BOSTON (Reuters) - Funds run by BlackRock Inc (BLK.N) went along with management during high-profile proxy contests at JPMorgan Chase & Co(JPM.N) and Citigroup Inc(C.N), new filings show, limiting gains by dissident shareholders during the noisy spring proxy season.
BlackRock funds also raised the stakes when rejecting executive pay plans by adding votes “against” individual directors, unlike some rival funds.
BlackRock’s approach “is not carpet-bombing, it’s more smart-bombing,” said Robert McCormick, chief policy officer for Glass, Lewis & Co., which advises institutional investors on proxy votes. “They’re focusing their ire on the real outliers,” he said.
As the world’s largest asset manager, BlackRock’s votes matter to the outcome of many corporate elections, which have taken on a new edge since the financial crisis. With $1.6 trillion of equity assets, out of $3.6 trillion in total, BlackRock potentially can sway a close proxy battle.
BlackRock Chief Executive Laurence Fink told companies at the start of the year his firm was “willing to support unconventional approaches” to governance so long as they serve shareholders.
Though final tallies are not available, votes shown in filings this week suggest BlackRock often gave executives the benefit of the doubt.
But its less-frequent votes against individual board members like those who sit on compensation committees can be even more powerful, said Paul Hodgson, chief research analyst at consulting firm GMI Ratings. The so-called “Say on Pay” votes now required by financial reforms are only advisory, while directors who lose elections often must step down.
“It is far more effective,” Hodgson said of BlackRock’s strategy to link its dissenting votes.
Like other fund companies, BlackRock would not make executives available to be interviewed about the votes. Under Fink, BlackRock has put much effort into beefing up its governance efforts and has a staff of more than 20 specialists reviewing the practices of companies in which it holds stock.
According to its annual report on governance, BlackRock aims for its funds to vote consistently and to take “a universal view,” which would make votes filed to date representative.
For instance, one of its largest funds is the $52.6 billion BlackRock Global Allocation Fund.(MALOX.O) It has about $17 billion in U.S. equities, according to Thomson Reuters’ Lipper unit.
Filings show the fund, and others run by BlackRock, voted with management at Citigroup to approve the pay of named executives like CEO Vikram Pandit. At Citigroup’s meeting on April 17 just 45 percent of stock was voted to back Pandit’s 2011 pay of $15 million, a surprise that showed investors in a fighting mood.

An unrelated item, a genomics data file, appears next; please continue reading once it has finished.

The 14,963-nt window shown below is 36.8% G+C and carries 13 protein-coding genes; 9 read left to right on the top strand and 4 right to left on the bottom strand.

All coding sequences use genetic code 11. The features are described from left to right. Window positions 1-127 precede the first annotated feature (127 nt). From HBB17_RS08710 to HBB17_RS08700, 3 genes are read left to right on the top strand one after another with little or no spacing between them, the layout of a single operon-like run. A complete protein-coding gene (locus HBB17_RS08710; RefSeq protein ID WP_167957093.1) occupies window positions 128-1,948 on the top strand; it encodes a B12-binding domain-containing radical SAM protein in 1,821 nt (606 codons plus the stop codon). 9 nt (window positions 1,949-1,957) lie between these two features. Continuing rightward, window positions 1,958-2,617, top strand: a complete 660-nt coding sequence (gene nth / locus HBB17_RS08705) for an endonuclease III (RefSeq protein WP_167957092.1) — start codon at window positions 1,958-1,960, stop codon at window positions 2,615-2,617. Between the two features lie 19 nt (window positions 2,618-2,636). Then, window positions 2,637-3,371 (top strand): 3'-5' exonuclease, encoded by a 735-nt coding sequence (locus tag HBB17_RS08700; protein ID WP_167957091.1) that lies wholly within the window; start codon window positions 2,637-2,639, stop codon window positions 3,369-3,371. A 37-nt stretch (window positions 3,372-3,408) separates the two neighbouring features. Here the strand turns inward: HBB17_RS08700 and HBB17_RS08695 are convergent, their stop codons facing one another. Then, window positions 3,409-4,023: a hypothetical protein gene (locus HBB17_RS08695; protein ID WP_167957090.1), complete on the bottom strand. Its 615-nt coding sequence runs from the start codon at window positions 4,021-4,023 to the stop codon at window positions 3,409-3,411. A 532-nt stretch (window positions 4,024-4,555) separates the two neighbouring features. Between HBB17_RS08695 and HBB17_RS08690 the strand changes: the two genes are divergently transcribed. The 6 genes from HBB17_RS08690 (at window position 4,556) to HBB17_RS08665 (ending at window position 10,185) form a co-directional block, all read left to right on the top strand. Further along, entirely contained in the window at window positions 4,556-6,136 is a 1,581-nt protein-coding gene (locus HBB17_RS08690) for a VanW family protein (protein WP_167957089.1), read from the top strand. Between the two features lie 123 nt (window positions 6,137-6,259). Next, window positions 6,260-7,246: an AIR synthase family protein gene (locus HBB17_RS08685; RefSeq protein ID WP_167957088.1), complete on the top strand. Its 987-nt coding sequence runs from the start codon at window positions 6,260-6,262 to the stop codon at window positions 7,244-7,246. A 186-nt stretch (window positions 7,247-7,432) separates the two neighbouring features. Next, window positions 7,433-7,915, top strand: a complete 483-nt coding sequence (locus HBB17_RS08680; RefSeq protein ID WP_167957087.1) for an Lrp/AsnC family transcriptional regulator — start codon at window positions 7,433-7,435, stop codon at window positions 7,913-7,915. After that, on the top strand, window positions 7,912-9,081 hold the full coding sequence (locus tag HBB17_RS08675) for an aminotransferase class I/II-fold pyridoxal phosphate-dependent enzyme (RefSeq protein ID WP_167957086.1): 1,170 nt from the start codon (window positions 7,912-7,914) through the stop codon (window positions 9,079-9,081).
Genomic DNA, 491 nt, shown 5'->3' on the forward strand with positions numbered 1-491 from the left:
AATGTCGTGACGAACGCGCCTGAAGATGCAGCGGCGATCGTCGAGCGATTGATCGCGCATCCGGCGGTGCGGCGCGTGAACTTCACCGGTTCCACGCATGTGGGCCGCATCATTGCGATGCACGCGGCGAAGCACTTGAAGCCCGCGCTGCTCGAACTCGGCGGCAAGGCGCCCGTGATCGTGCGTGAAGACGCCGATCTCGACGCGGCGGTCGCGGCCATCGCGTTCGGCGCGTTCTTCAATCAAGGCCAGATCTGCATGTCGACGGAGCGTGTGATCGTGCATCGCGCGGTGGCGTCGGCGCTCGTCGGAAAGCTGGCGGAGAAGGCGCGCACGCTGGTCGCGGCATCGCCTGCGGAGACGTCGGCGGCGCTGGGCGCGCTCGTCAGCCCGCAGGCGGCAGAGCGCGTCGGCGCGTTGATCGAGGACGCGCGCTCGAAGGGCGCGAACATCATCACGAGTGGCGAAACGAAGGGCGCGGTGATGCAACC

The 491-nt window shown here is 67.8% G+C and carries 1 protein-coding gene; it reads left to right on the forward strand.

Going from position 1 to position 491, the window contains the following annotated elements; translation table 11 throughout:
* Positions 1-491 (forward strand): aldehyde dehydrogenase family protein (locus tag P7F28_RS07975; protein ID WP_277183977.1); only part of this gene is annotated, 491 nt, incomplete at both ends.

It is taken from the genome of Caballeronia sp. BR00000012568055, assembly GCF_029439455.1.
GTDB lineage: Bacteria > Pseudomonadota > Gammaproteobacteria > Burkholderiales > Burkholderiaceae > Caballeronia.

The notion was reinforced the next month when 40 percent of JPMorgan shares were voted in support of a union-sponsored measure to strip Chief Executive Jamie Dimon of the additional title of chairman. BlackRock Global Allocation voted against the measure at JPMorgan, however, and supported JPMorgan’s pay plan.
It also tended to back other big companies under fire on pay. According to the filing, and a tally compiled by Los Angeles consulting firm Semler Brossy, of the 10 largest companies that failed to gain a majority of shareholder support on pay this year, Global Allocation voted with management in three cases and recorded no votes in six other cases, where it likely did not own shares.
But Global Allocation did break with management at one other company on the list, and bared its teeth. The fund vote against pay at Simon Property Group, the world’s largest real estate firm, joining 73 percent of shares voted against management at its May 17 meeting amid anger at a $120 million retention award given its chief executive. The BlackRock fund also voted “against” four directors, each on the compensation committee. Simon Property leaders did not return messages.
BlackRock proxy voting is overseen by Michelle Edkins, head of corporate governance. She declined to comment.
In a previous interview late last year, Edkins said it maintained “a high threshold for voting no on pay” since when it does so, it also votes against responsible compensation committee members.
BlackRock sometimes backs management “in the short term, while they work through changes over the long term,” spokeswoman Lauren Post said. “When we engage successfully and companies adjust their approach, most observers are never aware of that engagement,” she added.
Reporting By Ross Kerber; editing by Aaron Pressman and M.D. Golan